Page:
Thomas Hobbes was a philosopher and historian who published extensively on a vast range of subjects. Like others of his time, Hobbes’ religious scepticism had to be cloaked in wider expressions of orthodox belief to avoid the danger of persecution, but he was nevertheless the target of a 1666 parliamentary committee instructed to investigate his supposed atheism. Hobbes’ explorations of the natural causes of religion, and the extent (or lack) of his own religious belief, have been the subject of centuries of debate, but his suggestions about the psychological basis for superstition are a significant part of a freethinking tradition which paved the way for modern humanism.
Hobbes was born on 5 April 1588 in Malmesbury, Wiltshire, the son of a disgraced clergyman, who was forced to flee the town for assaulting another vicar. Hobbes studied at Magdalene College, Oxford, and graduated in 1608. He then went to work as a tutor to William Cavendish (later the earl of Devonshire), giving him access to a rich library and a host of intellectual connections. He continued to work in various capacities for the wealthy Cavendish family for much of his adult life.
Prior to the publication of his first notable philosophical works in the 1640s, Hobbes published a translation of Athenian historian Thucydides, and travelled in Europe. A royalist, he was also associated with the controversies which gave rise to the Civil War: contributing to discussion over the extent and use of royal power. Hobbes fled to Paris in 1640, where he remained for a decade, working on what would become parts of his ‘great trilogy’: De Cive (1642), De Corpore (1655), and De Homine (1658).
Hobbes’ Leviathan, or The Matter, Forme and Power of a Commonwealth Ecclesiasticall and Civil was published in 1651, cementing his legacy as a leading political philosopher and, with its controversial sections on religion, leading Hobbes to fear prosecution for heresy. Leviathan was an early, and influential, examination of the ‘social contract’ idea, but as well as examining why man might give up certain freedoms in society, it also explored the origins of a religious impulse in humankind. Hobbes noted that religion was peculiar to humans, as was curiosity ‘in the search of the causes of their own good and evil fortune’. He proposed three reasons for the creation of a god and religion: ignorance, anxiety, and curiosity. Hobbes explained:
Ignorance of natural causes, disposeth a man to credulity, so as to believe many times impossibilities: for such know nothing to the contrary, but that they may be true; being unable to detect the impossibility. And credulity, because men like to be hearkened unto in company, disposeth them to lying: so that ignorance itself without malice, is able to make a man both to believe lies, and to tell them; and sometimes also to invent them.’
Anxiety for the future time, disposeth men to inquire into the causes of things: because the knowledge of them, maketh men the better able to order to the present to their best advantage.’
Curiosity, or love of the knowledge of causes, draws a man from the consideration of the effect, to seek the cause; and again, the cause of that cause; till of necessity he must come to this thought at last, that there is some cause, whereon there is no former cause, but is eternal; which is it men call God.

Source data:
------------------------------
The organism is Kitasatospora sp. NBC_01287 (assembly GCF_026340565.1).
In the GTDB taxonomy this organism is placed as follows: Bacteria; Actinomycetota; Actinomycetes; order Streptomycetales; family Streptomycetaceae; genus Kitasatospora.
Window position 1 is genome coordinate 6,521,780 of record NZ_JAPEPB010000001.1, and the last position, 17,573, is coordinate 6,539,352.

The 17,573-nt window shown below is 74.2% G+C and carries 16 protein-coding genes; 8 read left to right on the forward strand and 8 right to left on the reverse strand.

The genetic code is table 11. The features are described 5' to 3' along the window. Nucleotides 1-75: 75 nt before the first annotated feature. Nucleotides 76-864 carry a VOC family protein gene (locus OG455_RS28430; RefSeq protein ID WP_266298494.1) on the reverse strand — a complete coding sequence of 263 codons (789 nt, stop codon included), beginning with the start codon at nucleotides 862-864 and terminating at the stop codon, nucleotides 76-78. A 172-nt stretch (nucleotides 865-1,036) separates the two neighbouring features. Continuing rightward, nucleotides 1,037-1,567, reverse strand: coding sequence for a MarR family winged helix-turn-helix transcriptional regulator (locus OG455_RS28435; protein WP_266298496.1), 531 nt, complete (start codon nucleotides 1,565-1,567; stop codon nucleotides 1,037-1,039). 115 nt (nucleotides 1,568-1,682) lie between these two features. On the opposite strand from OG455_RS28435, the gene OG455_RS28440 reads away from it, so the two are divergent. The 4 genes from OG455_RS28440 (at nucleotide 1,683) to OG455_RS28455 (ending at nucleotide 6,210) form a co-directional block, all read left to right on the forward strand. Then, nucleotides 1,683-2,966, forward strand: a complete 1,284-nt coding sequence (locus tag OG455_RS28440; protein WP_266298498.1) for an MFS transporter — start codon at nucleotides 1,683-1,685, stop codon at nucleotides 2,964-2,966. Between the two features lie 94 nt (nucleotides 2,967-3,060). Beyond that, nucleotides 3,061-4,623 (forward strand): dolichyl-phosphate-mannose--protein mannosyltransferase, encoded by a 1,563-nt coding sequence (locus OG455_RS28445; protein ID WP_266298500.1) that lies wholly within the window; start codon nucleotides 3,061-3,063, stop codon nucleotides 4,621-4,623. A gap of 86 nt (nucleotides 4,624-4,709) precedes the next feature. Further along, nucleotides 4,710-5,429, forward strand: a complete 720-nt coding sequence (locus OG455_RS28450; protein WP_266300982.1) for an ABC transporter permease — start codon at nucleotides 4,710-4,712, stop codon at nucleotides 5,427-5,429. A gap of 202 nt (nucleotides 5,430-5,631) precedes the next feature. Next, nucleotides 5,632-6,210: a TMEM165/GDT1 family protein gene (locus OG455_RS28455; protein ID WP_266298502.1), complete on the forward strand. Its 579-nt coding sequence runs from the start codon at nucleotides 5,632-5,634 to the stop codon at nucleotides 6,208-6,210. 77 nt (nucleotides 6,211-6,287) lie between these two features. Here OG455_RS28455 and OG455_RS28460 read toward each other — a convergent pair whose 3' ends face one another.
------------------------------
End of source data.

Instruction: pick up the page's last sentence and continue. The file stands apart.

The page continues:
J.C.A. Gaskin argues that given the dangers of heretical opinion in 17th century England:
Hobbes is equivocal. His accounts of the natural causes of religion and of the language we can use about God sound (and I would contend really were) directly calculated to make religious belief uncomfortable. But he could have denied and for his own safety would have had to deny this objective.
Deniable or not, Leviathan was the target of much suspicion and criticism, during and after Hobbes’ lifetime. Its perceived anti-Catholicism led him to flee France and return to London, and his anxiety increased with 1662’s Licensing of the Press Act, which banned the print, sale, or import of any:
heretical seditious schismatical or offensive Bookes or Pamphlets wherein any Doctrine or Opinion shall be asserted or maintained which is contrary to Christian Faith or the Doctrine or Discipline of the Church of England or which shall or may tend or be to the scandall of Religion or the Church or the Government…
Hobbes biographer, John Aubrey, recorded that ‘some of the bishops made a motion to have the good old gentlemen burnt for a heretic.’ In 1666 a House of Commons committee was convened to examine texts of a blasphemous nature, with Leviathan mentioned specifically, but despite all this, Hobbes managed to live a long, largely healthy, life. He died on 4 December 1679 at Hardwick Hall.
Hobbes was acknowledged during his lifetime as a remarkable thinker, and exerted significant influence on those Enlightenment philosophers inspired by his critical examination of religion and power. His ideas, political and theological, continued (and continue) to be evoked and discussed by generations of thinkers, even though his apparent support for an autocratic ruler presents a challenge to many. In a history of the development of humanist thought, Hobbes’ reasoned scepticism, and eloquent exploration of the natural ‘causes’ of religion, secure his place.